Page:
When he managed billions of dollars for Goldman Sachs Group Inc., Robert Litterman used sophisticated mathematical models to control risk. Now he is advising the government, and he believes it isn’t doing enough to avoid serious losses, including taking drastic steps to deal with the coronavirus pandemic.
In his work with federal regulators, Mr. Litterman’s main focus is climate change.
Mr. Litterman now chairs a group working on the risks of climate change for the Commodity Futures Trading Commission. In March, he testified before a congressional committee looking into the economic impact of global warming.
Mr. Litterman, who left Goldman a decade ago, told Congress that his analysis of the issue, partly based on models he used to manage risk in financial markets, shows failure to act quickly could result in a “tragic and potentially catastrophic mistake.” The way to offset that risk, he says, is to rapidly decrease emissions of carbon dioxide, a key greenhouse gas.
One way to curb fossil-fuel emissions, Mr. Litterman says, is through a carbon-tax. The Baker-Shultz legislative plan envisions a $40 per ton tax that would increase every year by roughly 5%. Money collected would be returned to U.S. citizens at a rate of $500 per person a year.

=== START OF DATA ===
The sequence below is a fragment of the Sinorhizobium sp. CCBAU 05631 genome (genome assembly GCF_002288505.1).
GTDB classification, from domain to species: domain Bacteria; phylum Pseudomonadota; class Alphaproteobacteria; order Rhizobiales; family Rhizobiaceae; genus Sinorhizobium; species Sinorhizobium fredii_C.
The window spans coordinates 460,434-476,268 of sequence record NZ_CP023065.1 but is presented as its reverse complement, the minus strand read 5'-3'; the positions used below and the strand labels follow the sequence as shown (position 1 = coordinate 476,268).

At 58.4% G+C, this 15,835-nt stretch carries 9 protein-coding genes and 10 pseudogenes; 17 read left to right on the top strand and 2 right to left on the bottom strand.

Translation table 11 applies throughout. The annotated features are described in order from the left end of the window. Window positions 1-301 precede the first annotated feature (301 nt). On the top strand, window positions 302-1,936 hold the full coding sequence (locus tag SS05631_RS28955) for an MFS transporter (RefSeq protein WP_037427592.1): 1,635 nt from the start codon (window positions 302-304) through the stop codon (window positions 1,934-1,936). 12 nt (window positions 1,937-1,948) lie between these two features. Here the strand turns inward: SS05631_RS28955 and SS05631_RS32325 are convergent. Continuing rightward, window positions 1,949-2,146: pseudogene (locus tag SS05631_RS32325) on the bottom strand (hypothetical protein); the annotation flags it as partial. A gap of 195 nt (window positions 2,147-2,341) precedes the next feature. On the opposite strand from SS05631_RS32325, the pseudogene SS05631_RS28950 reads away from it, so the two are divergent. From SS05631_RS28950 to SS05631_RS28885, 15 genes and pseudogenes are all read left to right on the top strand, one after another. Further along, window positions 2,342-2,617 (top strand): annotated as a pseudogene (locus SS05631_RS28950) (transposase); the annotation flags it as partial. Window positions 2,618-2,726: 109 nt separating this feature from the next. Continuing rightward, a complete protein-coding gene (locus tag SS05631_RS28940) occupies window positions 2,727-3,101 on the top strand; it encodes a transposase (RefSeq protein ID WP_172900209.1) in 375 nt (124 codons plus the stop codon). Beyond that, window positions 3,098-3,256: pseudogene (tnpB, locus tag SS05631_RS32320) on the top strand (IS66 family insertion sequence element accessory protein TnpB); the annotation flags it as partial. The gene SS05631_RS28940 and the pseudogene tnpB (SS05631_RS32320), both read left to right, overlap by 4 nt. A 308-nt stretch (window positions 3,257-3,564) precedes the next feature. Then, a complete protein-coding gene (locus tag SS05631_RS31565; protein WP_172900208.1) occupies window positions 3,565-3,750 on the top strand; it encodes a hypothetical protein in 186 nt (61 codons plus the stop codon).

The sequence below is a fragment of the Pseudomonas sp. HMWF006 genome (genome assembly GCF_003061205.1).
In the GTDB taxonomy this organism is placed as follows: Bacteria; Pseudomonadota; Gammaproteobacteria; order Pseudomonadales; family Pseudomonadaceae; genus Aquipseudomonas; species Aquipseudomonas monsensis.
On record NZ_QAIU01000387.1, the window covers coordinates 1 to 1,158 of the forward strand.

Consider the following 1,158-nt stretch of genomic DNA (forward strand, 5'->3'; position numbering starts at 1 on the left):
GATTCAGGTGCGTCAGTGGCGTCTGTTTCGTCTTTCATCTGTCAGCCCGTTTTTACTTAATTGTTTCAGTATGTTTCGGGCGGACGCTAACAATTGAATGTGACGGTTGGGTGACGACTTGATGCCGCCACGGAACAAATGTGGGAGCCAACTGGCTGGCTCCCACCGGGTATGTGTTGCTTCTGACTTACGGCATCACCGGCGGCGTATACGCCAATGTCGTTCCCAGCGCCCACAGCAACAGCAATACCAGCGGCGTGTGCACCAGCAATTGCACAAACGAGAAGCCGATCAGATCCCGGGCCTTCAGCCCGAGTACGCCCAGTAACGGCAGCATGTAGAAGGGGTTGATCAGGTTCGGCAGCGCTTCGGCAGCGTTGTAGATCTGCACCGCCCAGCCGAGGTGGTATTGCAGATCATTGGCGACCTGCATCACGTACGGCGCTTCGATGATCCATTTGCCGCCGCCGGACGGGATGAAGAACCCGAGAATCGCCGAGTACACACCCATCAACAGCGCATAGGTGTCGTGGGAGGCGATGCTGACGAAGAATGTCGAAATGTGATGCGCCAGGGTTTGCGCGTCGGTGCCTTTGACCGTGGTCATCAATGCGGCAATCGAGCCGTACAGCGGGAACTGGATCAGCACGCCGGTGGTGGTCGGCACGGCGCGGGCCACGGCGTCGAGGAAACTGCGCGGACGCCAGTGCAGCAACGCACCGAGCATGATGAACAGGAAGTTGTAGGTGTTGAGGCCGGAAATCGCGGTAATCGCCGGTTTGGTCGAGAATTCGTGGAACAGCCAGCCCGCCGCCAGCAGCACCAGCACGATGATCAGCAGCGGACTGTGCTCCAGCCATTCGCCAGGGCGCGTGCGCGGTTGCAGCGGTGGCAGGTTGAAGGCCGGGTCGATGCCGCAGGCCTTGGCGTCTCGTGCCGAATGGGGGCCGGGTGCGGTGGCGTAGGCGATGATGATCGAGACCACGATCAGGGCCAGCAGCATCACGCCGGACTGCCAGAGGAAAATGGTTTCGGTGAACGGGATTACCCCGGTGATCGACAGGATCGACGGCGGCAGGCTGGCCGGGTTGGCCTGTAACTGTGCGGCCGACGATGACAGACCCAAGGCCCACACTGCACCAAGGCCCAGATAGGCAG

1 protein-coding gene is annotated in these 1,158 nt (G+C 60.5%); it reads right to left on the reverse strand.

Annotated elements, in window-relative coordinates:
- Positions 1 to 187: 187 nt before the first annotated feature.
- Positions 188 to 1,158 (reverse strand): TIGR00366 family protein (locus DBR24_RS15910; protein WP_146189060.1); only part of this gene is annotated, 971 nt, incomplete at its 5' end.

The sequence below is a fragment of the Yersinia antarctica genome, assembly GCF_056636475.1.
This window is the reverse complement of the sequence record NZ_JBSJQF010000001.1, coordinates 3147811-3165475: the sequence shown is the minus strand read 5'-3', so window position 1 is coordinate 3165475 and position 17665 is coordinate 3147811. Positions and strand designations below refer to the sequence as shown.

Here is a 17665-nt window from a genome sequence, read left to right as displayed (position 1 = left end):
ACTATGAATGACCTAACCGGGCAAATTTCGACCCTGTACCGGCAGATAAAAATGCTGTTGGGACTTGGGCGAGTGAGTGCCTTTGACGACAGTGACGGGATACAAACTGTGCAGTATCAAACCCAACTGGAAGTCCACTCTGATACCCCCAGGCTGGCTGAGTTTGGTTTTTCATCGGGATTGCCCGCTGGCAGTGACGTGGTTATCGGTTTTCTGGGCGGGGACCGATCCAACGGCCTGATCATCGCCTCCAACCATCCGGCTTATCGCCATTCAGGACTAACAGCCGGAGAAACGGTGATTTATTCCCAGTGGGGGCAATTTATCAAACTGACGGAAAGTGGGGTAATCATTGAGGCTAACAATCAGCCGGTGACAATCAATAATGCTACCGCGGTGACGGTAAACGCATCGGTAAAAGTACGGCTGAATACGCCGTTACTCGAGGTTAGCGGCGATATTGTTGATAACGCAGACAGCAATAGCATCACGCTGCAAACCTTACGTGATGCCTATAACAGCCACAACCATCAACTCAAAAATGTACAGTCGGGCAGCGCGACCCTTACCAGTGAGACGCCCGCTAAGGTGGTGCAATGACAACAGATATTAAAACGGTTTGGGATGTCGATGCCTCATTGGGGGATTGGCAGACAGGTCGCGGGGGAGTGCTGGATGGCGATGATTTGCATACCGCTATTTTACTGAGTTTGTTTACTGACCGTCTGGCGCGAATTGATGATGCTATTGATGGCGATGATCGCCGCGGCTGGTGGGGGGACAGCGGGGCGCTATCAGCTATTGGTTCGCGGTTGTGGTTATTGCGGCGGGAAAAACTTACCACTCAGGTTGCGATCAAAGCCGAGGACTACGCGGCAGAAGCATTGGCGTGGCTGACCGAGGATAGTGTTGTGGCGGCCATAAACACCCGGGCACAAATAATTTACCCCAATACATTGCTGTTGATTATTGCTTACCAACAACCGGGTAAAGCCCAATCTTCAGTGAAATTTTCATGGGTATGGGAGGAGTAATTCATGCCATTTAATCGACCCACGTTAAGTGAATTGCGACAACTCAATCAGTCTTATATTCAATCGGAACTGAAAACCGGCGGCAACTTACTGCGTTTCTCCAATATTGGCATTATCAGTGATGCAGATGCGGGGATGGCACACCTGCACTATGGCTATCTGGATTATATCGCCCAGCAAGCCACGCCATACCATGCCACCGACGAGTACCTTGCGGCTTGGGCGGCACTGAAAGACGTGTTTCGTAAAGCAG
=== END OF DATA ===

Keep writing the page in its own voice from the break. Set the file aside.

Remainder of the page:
A goal of the tax—which Mr. Litterman thinks might be too low—is to affect incentives for consumers, business owners and investors, possibly changing their behavior.
He concedes, however, that the current economic downturn likely makes a tax on fossil fuels politically unpalatable for the time being.
The problem with many conventional models of climate change, including other carbon-tax proposals, is that they factor too much certainty into future outcomes, according to Mr. Litterman. Because of that, they don’t apply a high enough price on carbon right now.
Instead, the models should take into account periods of extreme volatility in global circumstances—just like the stock market has seen in recent months. The world needs to do the same with climate change, Mr. Litterman argues.
A twist in Mr. Litterman’s model is that over time, as the tax influences behavior and as new carbon-free technologies are implemented, the levy on carbon should decline. But the longer the world waits to curb emissions, the longer it’s going to take to tackle the problem—and the outcome is going to be much worse.
Creed Comments: Having a great financial mind like Mr. Litterman’s in the climate risk corner, gives significant credibility to the carbon tax cause. I believe we should “pay the public” a dividend to catalyze rapid decarbonization at scale.
Go deeper at https://carbon.substack.com/p/wizards-and-prophets-the-human-impact